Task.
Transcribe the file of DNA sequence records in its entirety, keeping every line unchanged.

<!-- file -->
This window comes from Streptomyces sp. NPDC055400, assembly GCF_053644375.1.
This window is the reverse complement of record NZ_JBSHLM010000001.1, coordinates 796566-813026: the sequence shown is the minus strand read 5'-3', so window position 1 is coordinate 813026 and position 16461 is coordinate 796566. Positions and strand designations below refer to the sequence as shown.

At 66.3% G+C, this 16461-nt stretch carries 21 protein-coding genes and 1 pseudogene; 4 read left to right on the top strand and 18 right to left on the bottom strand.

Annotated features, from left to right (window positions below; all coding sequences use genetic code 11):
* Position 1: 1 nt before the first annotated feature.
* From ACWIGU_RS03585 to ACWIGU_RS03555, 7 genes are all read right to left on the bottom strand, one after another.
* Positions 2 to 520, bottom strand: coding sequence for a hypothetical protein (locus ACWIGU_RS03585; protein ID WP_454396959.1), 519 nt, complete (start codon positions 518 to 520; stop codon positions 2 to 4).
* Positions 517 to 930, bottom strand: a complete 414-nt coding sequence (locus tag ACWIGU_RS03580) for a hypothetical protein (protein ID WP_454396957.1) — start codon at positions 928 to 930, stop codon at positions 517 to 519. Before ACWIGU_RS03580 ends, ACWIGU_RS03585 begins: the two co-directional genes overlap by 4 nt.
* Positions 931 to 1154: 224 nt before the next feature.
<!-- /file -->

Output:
This window comes from Streptomyces sp. NPDC055400, assembly GCF_053644375.1.
This window is the reverse complement of record NZ_JBSHLM010000001.1, coordinates 796566-813026: the sequence shown is the minus strand read 5'-3', so window position 1 is coordinate 813026 and position 16461 is coordinate 796566. Positions and strand designations below refer to the sequence as shown.

At 66.3% G+C, this 16461-nt stretch carries 21 protein-coding genes and 1 pseudogene; 4 read left to right on the top strand and 18 right to left on the bottom strand.

Annotated features, from left to right (window positions below; all coding sequences use genetic code 11):
* Position 1: 1 nt before the first annotated feature.
* From ACWIGU_RS03585 to ACWIGU_RS03555, 7 genes are all read right to left on the bottom strand, one after another.
* Positions 2 to 520, bottom strand: coding sequence for a hypothetical protein (locus ACWIGU_RS03585; protein ID WP_454396959.1), 519 nt, complete (start codon positions 518 to 520; stop codon positions 2 to 4).
* Positions 517 to 930, bottom strand: a complete 414-nt coding sequence (locus tag ACWIGU_RS03580) for a hypothetical protein (protein ID WP_454396957.1) — start codon at positions 928 to 930, stop codon at positions 517 to 519. Before ACWIGU_RS03580 ends, ACWIGU_RS03585 begins: the two co-directional genes overlap by 4 nt.
* Positions 931 to 1154: 224 nt before the next feature.